On July 15 2014 the Australian senate voted in support of amendments to financial advice laws legislated for in the Corporations Act 2001.
The changes will remove “unnecessary and costly red tape” for small business advisers, while still maintaining protection for consumers, according to a statement from the Minister of Finance’s office.
The statutory requirements that outline that financial advisers must act in the best interests of their clients and there must be no conflicted remuneration will remain in place. However, changes will be made regarding best interest duty, advice, fee disclosure and the resigning of contracts.
More specifically, the Statement of Advice that financial advisers provide to their clients will now have to explicitly list:
- The adviser will act in the best interests of the client and the clients interests will be prioritised above the adviser’s, consistent with subsection 961B and 961J of the Corporations Act 2001
- The statement of advice will explicitly state that the adviser believes that given the client’s relevant circumstances the advice they are providing is in the client’s best interests
- The client is entitled to change instructions they have given to the adviser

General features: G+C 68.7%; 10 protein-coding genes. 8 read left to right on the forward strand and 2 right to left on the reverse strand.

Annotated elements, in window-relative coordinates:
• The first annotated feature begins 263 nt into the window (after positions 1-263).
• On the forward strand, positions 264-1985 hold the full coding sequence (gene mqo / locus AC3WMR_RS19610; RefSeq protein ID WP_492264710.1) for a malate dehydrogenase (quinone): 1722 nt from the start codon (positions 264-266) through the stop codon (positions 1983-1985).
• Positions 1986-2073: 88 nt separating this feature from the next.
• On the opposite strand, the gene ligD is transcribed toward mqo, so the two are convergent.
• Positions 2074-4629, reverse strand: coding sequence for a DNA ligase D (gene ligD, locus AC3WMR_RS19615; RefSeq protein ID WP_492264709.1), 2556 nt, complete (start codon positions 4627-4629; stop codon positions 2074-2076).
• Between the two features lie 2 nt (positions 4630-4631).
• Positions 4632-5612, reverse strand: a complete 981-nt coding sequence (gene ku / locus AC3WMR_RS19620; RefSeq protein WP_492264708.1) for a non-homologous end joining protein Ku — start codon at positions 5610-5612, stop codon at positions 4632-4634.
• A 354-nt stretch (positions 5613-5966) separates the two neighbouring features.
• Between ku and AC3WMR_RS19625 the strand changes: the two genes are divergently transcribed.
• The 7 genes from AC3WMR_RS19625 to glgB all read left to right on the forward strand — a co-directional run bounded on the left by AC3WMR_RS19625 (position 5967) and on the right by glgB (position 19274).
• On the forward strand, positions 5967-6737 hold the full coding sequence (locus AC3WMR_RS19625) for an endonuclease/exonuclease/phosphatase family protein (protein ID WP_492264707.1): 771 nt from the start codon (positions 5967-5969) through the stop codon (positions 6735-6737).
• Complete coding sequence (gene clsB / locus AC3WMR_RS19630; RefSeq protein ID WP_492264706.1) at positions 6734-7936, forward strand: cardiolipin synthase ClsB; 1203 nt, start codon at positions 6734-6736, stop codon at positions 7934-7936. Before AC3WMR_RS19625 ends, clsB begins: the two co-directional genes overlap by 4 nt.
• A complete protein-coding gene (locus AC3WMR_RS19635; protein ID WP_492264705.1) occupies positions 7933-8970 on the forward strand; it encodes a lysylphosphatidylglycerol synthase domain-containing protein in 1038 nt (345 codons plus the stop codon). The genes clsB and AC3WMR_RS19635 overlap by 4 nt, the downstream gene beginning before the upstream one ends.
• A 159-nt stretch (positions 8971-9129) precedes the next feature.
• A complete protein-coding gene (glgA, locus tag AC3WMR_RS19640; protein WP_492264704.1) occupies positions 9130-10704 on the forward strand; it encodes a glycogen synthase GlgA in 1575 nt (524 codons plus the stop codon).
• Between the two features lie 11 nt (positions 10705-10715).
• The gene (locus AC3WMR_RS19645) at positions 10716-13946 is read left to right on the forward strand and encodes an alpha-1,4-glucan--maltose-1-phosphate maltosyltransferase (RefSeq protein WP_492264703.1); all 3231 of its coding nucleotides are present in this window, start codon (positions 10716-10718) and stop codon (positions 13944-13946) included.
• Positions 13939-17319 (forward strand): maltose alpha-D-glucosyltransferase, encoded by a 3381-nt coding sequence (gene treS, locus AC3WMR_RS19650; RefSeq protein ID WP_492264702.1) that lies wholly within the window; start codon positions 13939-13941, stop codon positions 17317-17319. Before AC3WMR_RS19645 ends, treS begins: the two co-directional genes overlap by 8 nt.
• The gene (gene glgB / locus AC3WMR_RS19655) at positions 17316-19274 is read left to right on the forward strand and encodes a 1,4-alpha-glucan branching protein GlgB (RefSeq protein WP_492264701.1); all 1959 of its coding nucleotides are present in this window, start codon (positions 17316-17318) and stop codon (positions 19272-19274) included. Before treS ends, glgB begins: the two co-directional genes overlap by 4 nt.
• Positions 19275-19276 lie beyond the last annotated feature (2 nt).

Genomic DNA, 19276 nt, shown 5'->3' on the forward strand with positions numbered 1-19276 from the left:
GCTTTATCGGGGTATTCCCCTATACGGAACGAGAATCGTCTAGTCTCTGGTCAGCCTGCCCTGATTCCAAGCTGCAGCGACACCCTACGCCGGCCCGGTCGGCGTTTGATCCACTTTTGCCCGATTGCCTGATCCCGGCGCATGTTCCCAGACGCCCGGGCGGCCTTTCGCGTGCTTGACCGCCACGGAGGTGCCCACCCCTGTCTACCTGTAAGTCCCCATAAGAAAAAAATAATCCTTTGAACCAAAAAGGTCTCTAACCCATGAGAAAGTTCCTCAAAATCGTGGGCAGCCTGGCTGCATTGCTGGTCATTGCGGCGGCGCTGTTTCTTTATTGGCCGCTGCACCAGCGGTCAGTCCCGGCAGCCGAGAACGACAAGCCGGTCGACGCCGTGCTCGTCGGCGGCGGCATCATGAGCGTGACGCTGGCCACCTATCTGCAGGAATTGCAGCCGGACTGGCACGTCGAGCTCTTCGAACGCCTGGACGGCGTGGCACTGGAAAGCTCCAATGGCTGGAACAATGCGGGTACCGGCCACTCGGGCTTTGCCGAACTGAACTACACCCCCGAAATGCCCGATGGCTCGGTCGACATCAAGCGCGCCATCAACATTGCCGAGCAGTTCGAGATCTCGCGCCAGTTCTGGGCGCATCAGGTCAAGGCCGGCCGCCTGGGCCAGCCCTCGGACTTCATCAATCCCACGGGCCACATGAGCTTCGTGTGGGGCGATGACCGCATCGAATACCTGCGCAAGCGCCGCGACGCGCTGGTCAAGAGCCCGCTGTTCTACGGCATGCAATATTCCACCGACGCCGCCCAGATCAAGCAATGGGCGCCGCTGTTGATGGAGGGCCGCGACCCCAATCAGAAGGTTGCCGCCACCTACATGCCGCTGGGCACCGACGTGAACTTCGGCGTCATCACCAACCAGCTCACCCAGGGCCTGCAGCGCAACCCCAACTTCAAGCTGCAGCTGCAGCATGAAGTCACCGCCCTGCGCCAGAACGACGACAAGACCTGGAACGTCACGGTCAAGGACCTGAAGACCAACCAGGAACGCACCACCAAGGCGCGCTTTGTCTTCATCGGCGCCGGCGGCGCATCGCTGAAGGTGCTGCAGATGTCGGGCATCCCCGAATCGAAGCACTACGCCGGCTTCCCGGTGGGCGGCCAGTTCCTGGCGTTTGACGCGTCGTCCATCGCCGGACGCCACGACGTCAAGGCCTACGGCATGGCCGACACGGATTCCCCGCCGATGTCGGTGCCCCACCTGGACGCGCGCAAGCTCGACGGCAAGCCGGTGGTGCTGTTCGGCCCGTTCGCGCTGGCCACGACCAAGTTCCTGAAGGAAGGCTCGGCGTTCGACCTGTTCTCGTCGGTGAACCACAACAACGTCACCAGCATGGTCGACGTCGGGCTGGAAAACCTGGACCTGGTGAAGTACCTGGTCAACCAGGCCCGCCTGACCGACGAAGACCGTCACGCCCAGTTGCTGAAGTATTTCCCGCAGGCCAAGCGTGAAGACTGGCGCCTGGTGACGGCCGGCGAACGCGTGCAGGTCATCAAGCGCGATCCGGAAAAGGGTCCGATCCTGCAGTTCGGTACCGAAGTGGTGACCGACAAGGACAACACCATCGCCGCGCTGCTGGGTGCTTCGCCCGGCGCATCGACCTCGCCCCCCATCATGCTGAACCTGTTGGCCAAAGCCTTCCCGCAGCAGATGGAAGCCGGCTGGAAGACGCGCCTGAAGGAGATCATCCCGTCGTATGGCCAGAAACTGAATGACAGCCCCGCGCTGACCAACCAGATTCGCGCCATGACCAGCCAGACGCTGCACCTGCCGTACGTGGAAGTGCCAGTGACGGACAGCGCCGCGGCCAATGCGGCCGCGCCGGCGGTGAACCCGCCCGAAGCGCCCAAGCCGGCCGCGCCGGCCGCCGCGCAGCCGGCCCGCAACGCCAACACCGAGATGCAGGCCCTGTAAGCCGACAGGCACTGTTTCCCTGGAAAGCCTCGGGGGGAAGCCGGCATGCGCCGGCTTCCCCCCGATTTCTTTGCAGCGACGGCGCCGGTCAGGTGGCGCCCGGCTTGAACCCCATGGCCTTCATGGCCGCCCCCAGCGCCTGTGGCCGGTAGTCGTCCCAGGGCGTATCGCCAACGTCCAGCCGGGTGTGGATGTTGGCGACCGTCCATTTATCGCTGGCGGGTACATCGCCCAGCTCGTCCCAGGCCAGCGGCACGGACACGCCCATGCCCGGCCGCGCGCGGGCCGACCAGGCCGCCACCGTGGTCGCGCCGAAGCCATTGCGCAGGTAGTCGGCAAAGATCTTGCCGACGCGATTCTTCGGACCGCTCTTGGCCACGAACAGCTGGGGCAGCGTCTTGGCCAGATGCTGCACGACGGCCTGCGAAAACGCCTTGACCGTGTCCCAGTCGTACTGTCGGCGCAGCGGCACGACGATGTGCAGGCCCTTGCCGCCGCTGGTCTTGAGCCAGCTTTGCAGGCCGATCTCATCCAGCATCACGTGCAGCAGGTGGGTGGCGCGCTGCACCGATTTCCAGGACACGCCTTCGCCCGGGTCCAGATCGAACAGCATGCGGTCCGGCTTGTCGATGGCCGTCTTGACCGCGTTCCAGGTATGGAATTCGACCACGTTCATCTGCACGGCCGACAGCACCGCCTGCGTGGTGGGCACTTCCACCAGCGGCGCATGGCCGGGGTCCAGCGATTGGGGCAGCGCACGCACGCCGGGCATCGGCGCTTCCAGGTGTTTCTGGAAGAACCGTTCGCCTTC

- Any alteration or review of instructions given to the adviser by the client must be in writing and signed by the client, and acknowledged by the adviser
- The client has a 14-day cooling off period where they can return financial products
The changes will also reinforce an amendment that has already been made to the statement of advice. Fees will be disclosed to the client and a fee disclosure statement will be provided to the client every year by the adviser if an ongoing fee arrangement has been entered into.
The amendments will be put before parliament as the Corporations Amendment (Streamlining of the Future of Financial Advice) Bill 2014.
If your commercial agreements or contracts may be affected by these changes talk to a commercial lawyer for advice.